As an example of the former, look at Lego. This wonderfully creative toy used to consist of a few basic bricks, a number of special components such as wheels and window-frames and no instructions about what to make. In the past twenty years, however, Lego has evolved into a series of kits – often related to films and books - and instructions that children follow to make various specific models. My own children rapidly got bored with making Lego kits. Once the models were completed there was little they could do with them, and yet the separated components no longer had the simplicity that made the children's own imagination the key ingredient of their play. On the other hand, the fairly basic collection of Lego bricks we have in our classroom at The Village School is a regular favorite, and is assembled into anything from gardens to spaceships.

Another example is the series of beautiful dolls manufactured by American Girl. As simple dolls they are very attractive, but they also come with names and histories ready made. Girls use the factory-prepared name rather than make up one of their own, and they read factory-supplied books that give them the doll's life story, instead of imagining their own story and developing and changing it as they grow up. Contrast that with my sister who, in the early 1960s, named her rag-doll 'Elsan' because she thought the word sounded pretty. She didn’t care that it was the brand name of the chemical toilet we used in our holiday cottage.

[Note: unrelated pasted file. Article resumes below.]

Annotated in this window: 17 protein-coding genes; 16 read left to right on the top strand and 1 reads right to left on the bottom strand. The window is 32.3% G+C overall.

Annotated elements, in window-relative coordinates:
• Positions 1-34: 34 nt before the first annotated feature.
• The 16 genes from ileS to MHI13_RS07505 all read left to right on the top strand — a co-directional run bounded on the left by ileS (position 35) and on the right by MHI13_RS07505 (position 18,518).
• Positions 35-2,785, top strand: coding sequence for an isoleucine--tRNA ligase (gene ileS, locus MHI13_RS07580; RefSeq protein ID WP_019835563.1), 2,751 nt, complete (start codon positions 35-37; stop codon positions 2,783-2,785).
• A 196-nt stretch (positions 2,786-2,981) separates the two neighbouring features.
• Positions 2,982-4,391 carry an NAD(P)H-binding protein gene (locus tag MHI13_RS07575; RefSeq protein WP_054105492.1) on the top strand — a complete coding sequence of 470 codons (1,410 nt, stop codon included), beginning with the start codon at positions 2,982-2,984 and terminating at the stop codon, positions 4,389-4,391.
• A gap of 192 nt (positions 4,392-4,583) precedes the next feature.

Nowadays 'Webkins' are simply following the American Girl trend, but with more sophistication and a further step away from the child’s own internal world. The added allure of the internet promotes a virtual community of Webkin owners that is just that – virtual. For adults the motives of the Webkins manufacturer are transparently obvious – sell more Webkins. Children unwittingly and enthusiastically absorb the company's skillfully marketed agenda; part of the Webkin experience is buying ever more Webkins, and then equipping each cuddly toy with a dazzling array of consumer goods. Just what are our children being trained for here?

Which brings us to the subject of computer games in general. Leave aside any link between computer games and lack of attention – for which there is clear anecdotal evidence among teachers but insufficient formal research – and just look at the content. Here the problem is not just the pervasive violence in many popular games for children, it's the fact that the whole game, however complex and multi-leveled, is devised by someone else. Children playing computer games spend hours inhabiting someone else's imagination, and inhibiting their own. Listen to children who play computer games regularly and you hear endless discussion of the details of the game, and the level each child has reached; there's no additional imaginative input. This is in marked contrast with conversations children have about books, where they often take the book as a point of departure, and imagine motives and scenarios of their own, based on the fictional characters they have engaged with.